Not only carved in stone

Share this article

Iain L. MacLeod started his talk to the Lit on January 22, ‘Not Only Carved In Stone’, by explaining that public memorials to people and events can be of metal, wood or glass as well as stone, and take many diverse forms.

His interest in the topic arose from a casual observation of a metal wall plaque commemorating the 22 who died in the Clarkston gas explosion in 1971.

Illustrating with beautiful slides, Iain took us on a whirlwind tour of Scotland, touching on history, people and events, battles, inventions and, inevitably, many disasters.

The earliest event in his talk was the 1263 Battle of Largs, commemorated by a 70ft high obelisk, and the most recent was the 1988 Piper Alpha disaster, depicted by the statues of oil workers in Hazelhead Park, Aberdeen.

There are many monuments recording battles and other incidents in Scottish history – the Glencoe massacre (1692), Killiecrankie (1689), Sherrifmuir (1715), Culloden (1746) and the Glenfinnan monument to Bonnie Prince Charlie.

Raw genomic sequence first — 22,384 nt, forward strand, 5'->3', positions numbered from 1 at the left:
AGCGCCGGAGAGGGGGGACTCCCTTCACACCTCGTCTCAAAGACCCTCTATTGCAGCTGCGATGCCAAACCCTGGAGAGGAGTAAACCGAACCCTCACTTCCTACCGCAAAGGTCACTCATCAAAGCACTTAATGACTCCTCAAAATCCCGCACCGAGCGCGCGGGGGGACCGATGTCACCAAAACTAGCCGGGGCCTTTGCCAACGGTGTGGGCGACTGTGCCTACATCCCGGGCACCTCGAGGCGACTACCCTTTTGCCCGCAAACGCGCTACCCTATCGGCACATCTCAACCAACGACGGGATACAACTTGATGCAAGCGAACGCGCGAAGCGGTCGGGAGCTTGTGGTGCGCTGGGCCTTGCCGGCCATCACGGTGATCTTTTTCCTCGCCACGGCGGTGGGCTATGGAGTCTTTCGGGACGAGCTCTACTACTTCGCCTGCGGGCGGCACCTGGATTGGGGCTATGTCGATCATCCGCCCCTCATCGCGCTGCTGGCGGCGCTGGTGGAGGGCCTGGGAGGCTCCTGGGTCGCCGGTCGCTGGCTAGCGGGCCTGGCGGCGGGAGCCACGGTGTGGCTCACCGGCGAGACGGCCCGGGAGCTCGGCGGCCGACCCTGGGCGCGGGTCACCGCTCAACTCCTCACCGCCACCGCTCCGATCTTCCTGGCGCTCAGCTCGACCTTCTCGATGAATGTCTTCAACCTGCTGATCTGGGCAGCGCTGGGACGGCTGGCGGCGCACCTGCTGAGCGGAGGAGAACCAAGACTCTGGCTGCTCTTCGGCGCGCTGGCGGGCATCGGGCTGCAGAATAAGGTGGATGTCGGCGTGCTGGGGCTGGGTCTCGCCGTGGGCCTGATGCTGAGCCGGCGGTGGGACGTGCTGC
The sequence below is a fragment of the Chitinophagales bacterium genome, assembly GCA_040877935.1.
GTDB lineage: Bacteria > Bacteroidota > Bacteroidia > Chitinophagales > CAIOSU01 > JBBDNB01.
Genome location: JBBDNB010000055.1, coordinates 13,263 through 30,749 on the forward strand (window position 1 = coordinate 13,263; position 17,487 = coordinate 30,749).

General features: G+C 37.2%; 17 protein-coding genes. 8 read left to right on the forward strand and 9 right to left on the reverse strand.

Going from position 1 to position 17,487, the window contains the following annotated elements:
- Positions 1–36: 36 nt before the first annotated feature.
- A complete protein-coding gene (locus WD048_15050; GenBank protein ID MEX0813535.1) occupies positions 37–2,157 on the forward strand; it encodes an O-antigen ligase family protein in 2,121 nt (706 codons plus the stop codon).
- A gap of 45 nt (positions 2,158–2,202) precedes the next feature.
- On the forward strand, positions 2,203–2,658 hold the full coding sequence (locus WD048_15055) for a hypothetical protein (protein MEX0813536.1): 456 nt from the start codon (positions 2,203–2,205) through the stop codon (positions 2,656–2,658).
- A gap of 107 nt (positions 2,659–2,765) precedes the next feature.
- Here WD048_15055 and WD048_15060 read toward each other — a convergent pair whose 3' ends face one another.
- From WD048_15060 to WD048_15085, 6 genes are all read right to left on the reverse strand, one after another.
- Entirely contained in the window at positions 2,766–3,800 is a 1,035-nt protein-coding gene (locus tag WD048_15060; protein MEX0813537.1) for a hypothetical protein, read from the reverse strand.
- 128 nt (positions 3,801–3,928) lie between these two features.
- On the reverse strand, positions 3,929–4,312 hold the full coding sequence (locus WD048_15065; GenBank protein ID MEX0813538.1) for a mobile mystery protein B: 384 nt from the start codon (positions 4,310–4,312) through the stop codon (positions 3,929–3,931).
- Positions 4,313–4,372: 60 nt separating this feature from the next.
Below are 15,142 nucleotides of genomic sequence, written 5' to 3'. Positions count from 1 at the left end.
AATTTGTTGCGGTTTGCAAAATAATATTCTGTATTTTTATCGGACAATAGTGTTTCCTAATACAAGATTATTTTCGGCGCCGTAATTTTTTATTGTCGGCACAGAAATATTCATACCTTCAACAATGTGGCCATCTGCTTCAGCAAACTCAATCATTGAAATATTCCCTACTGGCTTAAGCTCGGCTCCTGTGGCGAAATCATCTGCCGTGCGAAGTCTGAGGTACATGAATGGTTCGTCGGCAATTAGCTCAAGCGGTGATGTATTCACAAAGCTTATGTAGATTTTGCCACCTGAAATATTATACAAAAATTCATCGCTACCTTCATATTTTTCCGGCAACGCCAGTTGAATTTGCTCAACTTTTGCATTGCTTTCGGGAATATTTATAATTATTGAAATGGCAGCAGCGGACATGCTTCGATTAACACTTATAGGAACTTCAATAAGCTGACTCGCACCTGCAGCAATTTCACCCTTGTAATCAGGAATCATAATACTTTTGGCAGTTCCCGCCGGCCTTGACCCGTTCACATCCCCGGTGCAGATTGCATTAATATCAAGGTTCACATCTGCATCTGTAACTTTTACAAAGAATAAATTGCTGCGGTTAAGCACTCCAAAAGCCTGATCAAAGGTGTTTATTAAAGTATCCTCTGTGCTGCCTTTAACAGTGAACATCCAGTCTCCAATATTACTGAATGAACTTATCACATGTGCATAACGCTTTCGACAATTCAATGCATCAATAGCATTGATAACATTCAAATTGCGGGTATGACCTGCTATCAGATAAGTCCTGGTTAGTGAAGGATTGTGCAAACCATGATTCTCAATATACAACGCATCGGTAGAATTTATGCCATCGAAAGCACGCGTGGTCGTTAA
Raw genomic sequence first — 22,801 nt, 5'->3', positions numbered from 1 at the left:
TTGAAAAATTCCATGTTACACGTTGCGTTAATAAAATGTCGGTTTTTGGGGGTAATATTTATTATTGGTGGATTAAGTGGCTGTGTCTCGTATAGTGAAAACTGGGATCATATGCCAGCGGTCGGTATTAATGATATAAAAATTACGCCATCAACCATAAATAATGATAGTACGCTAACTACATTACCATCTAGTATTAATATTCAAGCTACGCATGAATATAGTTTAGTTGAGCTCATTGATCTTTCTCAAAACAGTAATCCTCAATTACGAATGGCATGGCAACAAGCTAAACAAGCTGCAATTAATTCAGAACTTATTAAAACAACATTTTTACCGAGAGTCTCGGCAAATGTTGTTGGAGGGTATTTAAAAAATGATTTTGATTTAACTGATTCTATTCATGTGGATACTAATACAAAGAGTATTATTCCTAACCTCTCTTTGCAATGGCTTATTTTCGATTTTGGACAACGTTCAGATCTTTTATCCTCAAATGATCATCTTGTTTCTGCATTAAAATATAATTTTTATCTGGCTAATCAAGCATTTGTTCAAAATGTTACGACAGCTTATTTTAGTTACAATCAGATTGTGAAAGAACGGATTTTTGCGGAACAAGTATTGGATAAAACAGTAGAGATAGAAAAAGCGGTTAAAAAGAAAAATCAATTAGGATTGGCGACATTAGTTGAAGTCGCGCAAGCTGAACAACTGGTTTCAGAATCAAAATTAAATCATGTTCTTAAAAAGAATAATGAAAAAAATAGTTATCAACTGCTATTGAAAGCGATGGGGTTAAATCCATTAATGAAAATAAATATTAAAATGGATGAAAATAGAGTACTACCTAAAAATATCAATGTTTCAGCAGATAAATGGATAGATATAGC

The Scottish connections and contributions to the rest of the world were represented too. On Vatersay there is a memorial to the Annie Jane, a ship in transit from Liverpool to Montreal in 1853 which was reduced to matchwood in a gale, and from which 350 bodies were washed onto the beach.

This can be contrasted with the David Livingstone (1813–1873) memorial at Blantyre – a tableau depicting Livingstone being mauled by fearsome lions.

Ian was able to mention only a few of the First and Second World War monuments he has visited. At Stornoway, the Lewis War Memorial includes reference to the 205 naval reservists who perished when the Iolaire sank at the harbour entrance in 1919.

The names carved in stone only hint at the devastation caused in the local communities. Closer by, in Dalnottar Cemetery, is the Clydebank Mass Grave Memorial, recording the 528 people - mostly civilians - who died in the blitz of March 13/14, 1941.

We finished our virtual tour on Rothesay Esplanade, with the imposing figure of Alexander Bannatyne Stewart, who was born here in 1836.

Iain suggested that if we pass a monument or plaque we reflect on the story behind the engraved facts, not forgetting the gravestones immortalising ordinary individuals and families in the graveyards of Bute.

More ‘stones’ may appear at the next Lit meeting on Tuesday, February 5, when Paul Duffy will talk on ‘Aspects of the Archeology and Heritage of Bute’. (Isabel Sharp)